- The Washington Times - Friday, February 20, 2009

ANALYSIS/OPINION:

ANALYSIS/OPINION:

COMMENTARY:

Is abstinence “realistic”? According to a rash of headlines, Gov. Sarah Palin’s 18-year-old daughter, Bristol Palin, says “no.” Thus (the media gleefully report) the young thing repudiates her famous mother’s conservative values while speaking to Fox News’ Greta Van Susteren.

What Bristol actually said went more like this:

Greta: “Do you have a philosophical or religious opposition to (contraception)?”

Bristol: “No I don’t want to get into detail about that - I think abstinence is, like, the … I don’t know how to put it, like … the main - everyone should be abstinent or whatever, but it’s not realistic at all.”

Greta: “Why?”

Bristol: “Because it’s more and more accepted now … among kids my age.”

(Note: I wonder if Bristol really thinks sexual virtue is harder these days than it was, say, 30 years ago when her mom and I were teenagers. That would be circa 1979. I could tell Bristol some stories - the sexual revolution has been swinging pretty hard for a good long time now.)

Greta ask: “How do you change that?”

Bristol: “To see stories like this, and to see other stories of teen moms. … You should just wait 10 years; it would be so much easier.”

Of course the “not realistic” comment that blared across the headlines was only a stray comment by Bristol in the middle of a long interview. The headline vultures descended upon it because the “A-word” causes so many people to snort, see red and charge into battle against the bare idea that chastity is even a possibility for teens (or anyone else). We all know that sexual passion is difficult to constrain and direct. But there is something strangely dehumanizing about the way so many adults are so eager to insist that sexual self-control is actually impossible.

That, of course, was not Bristol’s purpose. She wanted to emerge on national TV as an advocate against teen pregnancy.

“It’s so much easier if you’re married, and if you have a house and career. … It’s not a situation you want to strive for,” the teen mom said.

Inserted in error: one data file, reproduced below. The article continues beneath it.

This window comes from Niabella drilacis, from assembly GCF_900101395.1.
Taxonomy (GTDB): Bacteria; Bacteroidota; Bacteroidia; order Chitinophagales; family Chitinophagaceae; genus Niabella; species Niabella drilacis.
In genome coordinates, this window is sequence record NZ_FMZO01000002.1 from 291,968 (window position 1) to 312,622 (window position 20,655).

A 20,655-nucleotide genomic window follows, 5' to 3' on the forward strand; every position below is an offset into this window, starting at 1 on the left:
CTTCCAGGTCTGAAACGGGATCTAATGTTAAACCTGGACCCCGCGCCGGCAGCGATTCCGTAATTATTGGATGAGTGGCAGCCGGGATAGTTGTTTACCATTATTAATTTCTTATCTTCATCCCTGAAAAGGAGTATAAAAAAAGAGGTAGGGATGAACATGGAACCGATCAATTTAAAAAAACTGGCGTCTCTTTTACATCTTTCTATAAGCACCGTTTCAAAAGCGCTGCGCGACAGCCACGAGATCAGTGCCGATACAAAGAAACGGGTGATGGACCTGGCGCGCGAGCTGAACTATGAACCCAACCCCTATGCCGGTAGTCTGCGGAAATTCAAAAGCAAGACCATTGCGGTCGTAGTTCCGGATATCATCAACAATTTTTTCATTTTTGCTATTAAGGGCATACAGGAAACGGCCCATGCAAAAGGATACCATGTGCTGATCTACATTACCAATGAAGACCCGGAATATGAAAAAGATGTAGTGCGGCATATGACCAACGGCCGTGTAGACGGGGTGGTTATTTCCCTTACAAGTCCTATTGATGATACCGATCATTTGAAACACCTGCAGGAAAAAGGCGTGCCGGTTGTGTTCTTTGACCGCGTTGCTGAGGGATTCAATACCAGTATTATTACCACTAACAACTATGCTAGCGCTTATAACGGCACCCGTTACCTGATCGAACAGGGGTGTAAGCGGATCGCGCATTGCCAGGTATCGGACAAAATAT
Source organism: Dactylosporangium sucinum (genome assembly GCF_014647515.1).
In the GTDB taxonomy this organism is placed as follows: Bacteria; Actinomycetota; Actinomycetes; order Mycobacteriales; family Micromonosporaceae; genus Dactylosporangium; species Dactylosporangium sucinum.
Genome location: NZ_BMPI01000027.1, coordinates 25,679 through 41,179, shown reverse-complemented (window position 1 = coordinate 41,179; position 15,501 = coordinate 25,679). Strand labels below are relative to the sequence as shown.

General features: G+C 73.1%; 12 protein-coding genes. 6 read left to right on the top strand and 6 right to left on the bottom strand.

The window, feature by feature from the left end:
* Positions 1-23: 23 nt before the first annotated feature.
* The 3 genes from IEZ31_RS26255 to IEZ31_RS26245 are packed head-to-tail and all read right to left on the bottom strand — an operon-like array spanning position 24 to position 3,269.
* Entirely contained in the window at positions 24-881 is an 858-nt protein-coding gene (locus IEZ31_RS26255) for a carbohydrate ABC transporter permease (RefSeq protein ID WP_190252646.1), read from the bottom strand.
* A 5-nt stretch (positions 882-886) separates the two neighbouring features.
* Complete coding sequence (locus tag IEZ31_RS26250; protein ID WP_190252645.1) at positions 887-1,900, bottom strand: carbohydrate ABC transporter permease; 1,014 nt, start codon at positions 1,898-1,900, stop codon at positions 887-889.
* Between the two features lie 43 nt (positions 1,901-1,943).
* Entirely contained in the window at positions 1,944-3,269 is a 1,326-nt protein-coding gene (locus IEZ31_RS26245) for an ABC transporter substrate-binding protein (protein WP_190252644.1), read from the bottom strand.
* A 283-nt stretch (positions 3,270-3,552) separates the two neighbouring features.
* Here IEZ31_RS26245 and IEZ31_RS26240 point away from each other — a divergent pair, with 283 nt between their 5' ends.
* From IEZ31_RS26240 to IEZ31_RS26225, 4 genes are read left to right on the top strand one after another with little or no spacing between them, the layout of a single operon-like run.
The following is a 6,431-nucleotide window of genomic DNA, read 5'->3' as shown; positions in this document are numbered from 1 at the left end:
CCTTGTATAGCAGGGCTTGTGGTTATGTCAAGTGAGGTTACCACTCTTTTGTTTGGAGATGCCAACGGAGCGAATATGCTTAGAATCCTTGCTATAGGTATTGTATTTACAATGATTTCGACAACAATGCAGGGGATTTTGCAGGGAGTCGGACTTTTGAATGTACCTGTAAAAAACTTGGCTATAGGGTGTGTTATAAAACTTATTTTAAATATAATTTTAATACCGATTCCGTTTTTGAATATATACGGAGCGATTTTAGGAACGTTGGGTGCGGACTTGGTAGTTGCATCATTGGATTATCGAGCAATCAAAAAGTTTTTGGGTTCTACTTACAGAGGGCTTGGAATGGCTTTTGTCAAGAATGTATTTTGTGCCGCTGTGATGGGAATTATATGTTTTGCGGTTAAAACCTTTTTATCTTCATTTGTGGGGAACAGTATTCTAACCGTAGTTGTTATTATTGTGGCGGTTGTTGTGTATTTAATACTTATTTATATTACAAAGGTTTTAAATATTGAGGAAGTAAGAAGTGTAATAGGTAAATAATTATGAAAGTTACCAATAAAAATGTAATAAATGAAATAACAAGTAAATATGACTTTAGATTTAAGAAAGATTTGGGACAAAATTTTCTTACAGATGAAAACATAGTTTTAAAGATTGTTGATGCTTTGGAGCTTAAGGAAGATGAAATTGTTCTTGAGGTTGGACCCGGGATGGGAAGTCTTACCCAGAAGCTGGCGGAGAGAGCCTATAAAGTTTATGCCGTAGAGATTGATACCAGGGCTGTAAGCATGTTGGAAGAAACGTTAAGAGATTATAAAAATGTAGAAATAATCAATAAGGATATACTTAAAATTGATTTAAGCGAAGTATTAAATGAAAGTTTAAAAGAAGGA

But the headlines and the interview make clear that Bristol, perhaps, did not achieve her goal

For one thing, there’s that darn baby looking so cute on TV, and the young mother apparently unfazed by it all.

Then there’s her mom, the governor of Alaska, dropping by the TV studio to sing Bristol’s praises: Bristol is “a strong and bold young woman, and she’s an amazing mom. … We’re very proud of Bristol.”

Mrs. Palin goes so far as to suggest that, so long as the babies and their young moms are taken care of by families - “five generations” of Palins are helping Bristol out - and not by government, then well maybe it’s not really anybody’s business.

Despite Bristol’s best intentions (and I don’t doubt her sincerity), it’s pretty hard to emerge from the interview asking hard questions about teen motherhood. And the subject of being married - rather than merely old - before having a baby doesn’t seem to really come up.

I don’t know if abstinence is “realistic.” I do know that according to the Centers for Disease Control and Prevention, in 2002, 31 percent of girls Bristol’s age (18 and 19) had never had sexual intercourse. In fact, almost one out of 10 adults between 20 and 30 has abstained from sex. Abstinence-until-marriage is definitely not statistically “normal” behavior in this day and age (nor was it when I was a teen), but does that make it “unrealistic”?

I don’t know. But watching Bristol speak raises for me another more pressing question: Is it really wise for an entire society to adopt the point of view of the average inarticulate 18-year-old kid?

Maggie Gallagher is a nationally syndicated columnist.

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